100 Answers in 100 Days

More questions answered on this blog:

Sharing answers to the various questions of faith I have faced, and which others have been challenged with also.

Saturday, January 8, 2011

#8: If Christ died for all, why don't all go to heaven?

We know that our immoral acts of sin deserve punishment by a morally perfect God. But if a morally perfect man, such as Christ, were to take that punishment upon Himself in our place, God can substitute the punishment put upon Him for our punishment if we have faith in Him. Theologians call this "atonement". More specifically, we use the term "substitutionary atonement" – Christ is our substitute, receiving the punishment due to us. And because Christ received that punishment due to us, the price is paid and we no longer have to pay it ourselves. But if Christ paid the price for all people, then how could anyone go to hell? The person that goes to hell would be paying the price for their sins a second time, since they were already paid for on the cross. That would not be just. Since the Bible clearly teaches that there will be people who go to hell, some theologians suggest that Christ did not pay for the sins of those people who will go to hell. We call this the doctrine of Limited Atonement; that Christ only suffered and paid the price for the sins of God's “elect” – those who would come to have saving faith in Christ.

This argument seems very compelling and logically sound. Nevertheless, the Bible doesn't seem to support this view! And for that reason I must reject it. I believe, rather, that the Bible supports what is called "Unlimited Atonement". That is, that Christ did pay the price for every individual's sins. (It is not limited to the elect only.) The Bible says, for example:
“He is the propitiation [or atonement] for our sins, and not for ours only [John writes to Christians] but also for the sins of the whole world.” (1 John 2:2).

We read elsewhere...
“Christ Jesus, who gave himself as a ransom for all” (1 Timothy 2:6).

And in 2 Peter, Peter speaks of certain men who are destined for hell because they are “denying the Master who bought them, bringing upon themselves swift destruction.” (2 Peter 2:1)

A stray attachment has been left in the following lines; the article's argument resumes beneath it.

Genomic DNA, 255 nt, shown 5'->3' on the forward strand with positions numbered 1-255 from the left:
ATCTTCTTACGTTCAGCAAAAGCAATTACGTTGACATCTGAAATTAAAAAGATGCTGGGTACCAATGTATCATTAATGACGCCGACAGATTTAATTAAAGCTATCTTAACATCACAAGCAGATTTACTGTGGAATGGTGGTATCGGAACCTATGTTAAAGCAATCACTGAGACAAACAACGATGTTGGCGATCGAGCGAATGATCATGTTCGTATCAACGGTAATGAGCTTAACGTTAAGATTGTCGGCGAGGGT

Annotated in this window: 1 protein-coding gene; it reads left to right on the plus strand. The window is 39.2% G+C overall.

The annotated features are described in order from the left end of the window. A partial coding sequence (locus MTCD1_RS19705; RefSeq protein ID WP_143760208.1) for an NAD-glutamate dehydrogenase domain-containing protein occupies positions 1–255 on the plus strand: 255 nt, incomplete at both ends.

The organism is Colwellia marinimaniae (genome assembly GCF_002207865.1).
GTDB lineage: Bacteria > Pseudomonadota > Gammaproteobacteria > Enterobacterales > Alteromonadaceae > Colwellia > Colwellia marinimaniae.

But if Unlimited Atonement is true, how do we deal with the difficulty posed at the start of this post? Namely that if Christ atoned for the sins of all mankind, how can anyone be sent to hell? People will be sent to hell for rejecting Christ, and therefore rejecting the atonement provided for their sins. The Bible says that all will be judged according to the things they have done; there is no “favouritism” with God. But if you have faith, God will count the righteousness of Christ as though it were your own. Why? Because you believed and trusted God that He would do that. (That's faith.) I think I'll talk more about “Why faith?” tomorrow.

The fact that the atonement is “Unlimited” means that it is available for all people. But it is only applied by faith. It is a matter of God's justice to reward faith. But the "availability" of faith will come to an end for each of us. The Bible clearly states:

It is appointed for man to die once, and after that comes judgment. (Hebrews 9:27)

When we die, there is no more opportunity to receive faith. We are all judged for the things we have done, and nobody will be found innocent. Even those who have never heard of Christ cannot deny that they've done things which they knew were wrong, and they will be judged for what they have done. And the faithful will be judged for what their faith has enabled them to do.

Until tomorrow...
For all have sinned and fall short of the glory of God, and are justified by his grace as a gift, through the redemption that is in Christ Jesus, whom God put forward as a propitiation by his blood, to be received by faith. (Romans 3:23-25)

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